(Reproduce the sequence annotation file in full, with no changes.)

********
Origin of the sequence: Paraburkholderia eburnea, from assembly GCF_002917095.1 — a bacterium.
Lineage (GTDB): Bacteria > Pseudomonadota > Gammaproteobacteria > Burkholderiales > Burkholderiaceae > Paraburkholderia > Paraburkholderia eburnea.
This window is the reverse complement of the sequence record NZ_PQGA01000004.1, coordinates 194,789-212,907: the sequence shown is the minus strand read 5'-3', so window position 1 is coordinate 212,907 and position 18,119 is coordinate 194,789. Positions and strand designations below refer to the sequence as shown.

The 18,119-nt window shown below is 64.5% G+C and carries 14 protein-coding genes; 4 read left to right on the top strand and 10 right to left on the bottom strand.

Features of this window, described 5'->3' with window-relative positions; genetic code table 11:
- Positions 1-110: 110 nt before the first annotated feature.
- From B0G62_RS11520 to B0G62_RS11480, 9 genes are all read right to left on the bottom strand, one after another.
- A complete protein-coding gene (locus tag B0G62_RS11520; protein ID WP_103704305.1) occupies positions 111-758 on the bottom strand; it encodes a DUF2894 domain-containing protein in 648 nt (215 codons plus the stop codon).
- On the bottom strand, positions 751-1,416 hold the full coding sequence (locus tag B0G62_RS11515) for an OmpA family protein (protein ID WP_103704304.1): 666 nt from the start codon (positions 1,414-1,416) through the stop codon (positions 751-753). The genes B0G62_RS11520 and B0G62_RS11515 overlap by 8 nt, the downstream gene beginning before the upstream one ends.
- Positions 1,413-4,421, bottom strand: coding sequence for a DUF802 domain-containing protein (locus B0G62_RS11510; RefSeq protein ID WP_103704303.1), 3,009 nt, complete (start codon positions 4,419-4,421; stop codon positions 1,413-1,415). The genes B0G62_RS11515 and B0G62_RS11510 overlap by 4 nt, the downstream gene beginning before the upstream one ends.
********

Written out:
Origin of the sequence: Paraburkholderia eburnea, from assembly GCF_002917095.1 — a bacterium.
Lineage (GTDB): Bacteria > Pseudomonadota > Gammaproteobacteria > Burkholderiales > Burkholderiaceae > Paraburkholderia > Paraburkholderia eburnea.
This window is the reverse complement of the sequence record NZ_PQGA01000004.1, coordinates 194,789-212,907: the sequence shown is the minus strand read 5'-3', so window position 1 is coordinate 212,907 and position 18,119 is coordinate 194,789. Positions and strand designations below refer to the sequence as shown.

The 18,119-nt window shown below is 64.5% G+C and carries 14 protein-coding genes; 4 read left to right on the top strand and 10 right to left on the bottom strand.

Features of this window, described 5'->3' with window-relative positions; genetic code table 11:
- Positions 1-110: 110 nt before the first annotated feature.
- From B0G62_RS11520 to B0G62_RS11480, 9 genes are all read right to left on the bottom strand, one after another.
- A complete protein-coding gene (locus tag B0G62_RS11520; protein ID WP_103704305.1) occupies positions 111-758 on the bottom strand; it encodes a DUF2894 domain-containing protein in 648 nt (215 codons plus the stop codon).
- On the bottom strand, positions 751-1,416 hold the full coding sequence (locus tag B0G62_RS11515) for an OmpA family protein (protein ID WP_103704304.1): 666 nt from the start codon (positions 1,414-1,416) through the stop codon (positions 751-753). The genes B0G62_RS11520 and B0G62_RS11515 overlap by 8 nt, the downstream gene beginning before the upstream one ends.
- Positions 1,413-4,421, bottom strand: coding sequence for a DUF802 domain-containing protein (locus B0G62_RS11510; RefSeq protein ID WP_103704303.1), 3,009 nt, complete (start codon positions 4,419-4,421; stop codon positions 1,413-1,415). The genes B0G62_RS11515 and B0G62_RS11510 overlap by 4 nt, the downstream gene beginning before the upstream one ends.